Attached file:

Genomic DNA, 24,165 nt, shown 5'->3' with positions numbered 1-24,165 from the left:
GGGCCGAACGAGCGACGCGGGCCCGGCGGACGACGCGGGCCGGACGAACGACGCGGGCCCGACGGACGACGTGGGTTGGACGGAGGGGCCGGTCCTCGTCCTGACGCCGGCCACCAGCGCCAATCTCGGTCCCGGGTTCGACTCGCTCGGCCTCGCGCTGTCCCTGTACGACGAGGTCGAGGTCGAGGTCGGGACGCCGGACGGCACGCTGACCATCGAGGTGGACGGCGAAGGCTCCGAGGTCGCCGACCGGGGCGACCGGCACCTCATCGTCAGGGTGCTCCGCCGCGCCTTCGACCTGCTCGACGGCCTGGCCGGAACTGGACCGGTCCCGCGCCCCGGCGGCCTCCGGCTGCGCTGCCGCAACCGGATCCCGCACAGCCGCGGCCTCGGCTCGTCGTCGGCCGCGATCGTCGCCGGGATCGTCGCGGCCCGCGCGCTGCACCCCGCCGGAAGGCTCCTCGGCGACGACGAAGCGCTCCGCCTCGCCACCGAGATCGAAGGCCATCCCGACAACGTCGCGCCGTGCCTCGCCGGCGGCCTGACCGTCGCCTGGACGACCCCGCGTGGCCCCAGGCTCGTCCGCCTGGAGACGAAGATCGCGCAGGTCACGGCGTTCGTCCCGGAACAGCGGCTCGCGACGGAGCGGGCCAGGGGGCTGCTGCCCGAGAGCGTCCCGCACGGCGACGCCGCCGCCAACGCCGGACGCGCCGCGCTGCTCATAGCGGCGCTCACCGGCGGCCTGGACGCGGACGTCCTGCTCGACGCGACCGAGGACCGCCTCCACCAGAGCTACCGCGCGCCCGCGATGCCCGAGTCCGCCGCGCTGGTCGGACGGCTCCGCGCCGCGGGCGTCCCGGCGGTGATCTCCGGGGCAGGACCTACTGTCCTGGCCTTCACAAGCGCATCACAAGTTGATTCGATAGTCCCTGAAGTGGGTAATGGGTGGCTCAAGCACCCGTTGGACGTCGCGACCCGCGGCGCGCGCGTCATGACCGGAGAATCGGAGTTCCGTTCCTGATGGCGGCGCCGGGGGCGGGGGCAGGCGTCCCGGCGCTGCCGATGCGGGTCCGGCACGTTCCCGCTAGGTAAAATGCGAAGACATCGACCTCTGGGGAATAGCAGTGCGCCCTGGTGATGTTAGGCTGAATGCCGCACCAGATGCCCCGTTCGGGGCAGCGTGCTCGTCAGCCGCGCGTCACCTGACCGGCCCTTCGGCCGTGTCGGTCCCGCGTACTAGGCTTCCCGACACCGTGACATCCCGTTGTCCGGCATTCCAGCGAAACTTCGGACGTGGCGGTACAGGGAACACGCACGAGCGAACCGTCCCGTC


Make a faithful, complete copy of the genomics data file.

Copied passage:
Genomic DNA, 24,165 nt, shown 5'->3' with positions numbered 1-24,165 from the left:
GGGCCGAACGAGCGACGCGGGCCCGGCGGACGACGCGGGCCGGACGAACGACGCGGGCCCGACGGACGACGTGGGTTGGACGGAGGGGCCGGTCCTCGTCCTGACGCCGGCCACCAGCGCCAATCTCGGTCCCGGGTTCGACTCGCTCGGCCTCGCGCTGTCCCTGTACGACGAGGTCGAGGTCGAGGTCGGGACGCCGGACGGCACGCTGACCATCGAGGTGGACGGCGAAGGCTCCGAGGTCGCCGACCGGGGCGACCGGCACCTCATCGTCAGGGTGCTCCGCCGCGCCTTCGACCTGCTCGACGGCCTGGCCGGAACTGGACCGGTCCCGCGCCCCGGCGGCCTCCGGCTGCGCTGCCGCAACCGGATCCCGCACAGCCGCGGCCTCGGCTCGTCGTCGGCCGCGATCGTCGCCGGGATCGTCGCGGCCCGCGCGCTGCACCCCGCCGGAAGGCTCCTCGGCGACGACGAAGCGCTCCGCCTCGCCACCGAGATCGAAGGCCATCCCGACAACGTCGCGCCGTGCCTCGCCGGCGGCCTGACCGTCGCCTGGACGACCCCGCGTGGCCCCAGGCTCGTCCGCCTGGAGACGAAGATCGCGCAGGTCACGGCGTTCGTCCCGGAACAGCGGCTCGCGACGGAGCGGGCCAGGGGGCTGCTGCCCGAGAGCGTCCCGCACGGCGACGCCGCCGCCAACGCCGGACGCGCCGCGCTGCTCATAGCGGCGCTCACCGGCGGCCTGGACGCGGACGTCCTGCTCGACGCGACCGAGGACCGCCTCCACCAGAGCTACCGCGCGCCCGCGATGCCCGAGTCCGCCGCGCTGGTCGGACGGCTCCGCGCCGCGGGCGTCCCGGCGGTGATCTCCGGGGCAGGACCTACTGTCCTGGCCTTCACAAGCGCATCACAAGTTGATTCGATAGTCCCTGAAGTGGGTAATGGGTGGCTCAAGCACCCGTTGGACGTCGCGACCCGCGGCGCGCGCGTCATGACCGGAGAATCGGAGTTCCGTTCCTGATGGCGGCGCCGGGGGCGGGGGCAGGCGTCCCGGCGCTGCCGATGCGGGTCCGGCACGTTCCCGCTAGGTAAAATGCGAAGACATCGACCTCTGGGGAATAGCAGTGCGCCCTGGTGATGTTAGGCTGAATGCCGCACCAGATGCCCCGTTCGGGGCAGCGTGCTCGTCAGCCGCGCGTCACCTGACCGGCCCTTCGGCCGTGTCGGTCCCGCGTACTAGGCTTCCCGACACCGTGACATCCCGTTGTCCGGCATTCCAGCGAAACTTCGGACGTGGCGGTACAGGGAACACGCACGAGCGAACCGTCCCGTC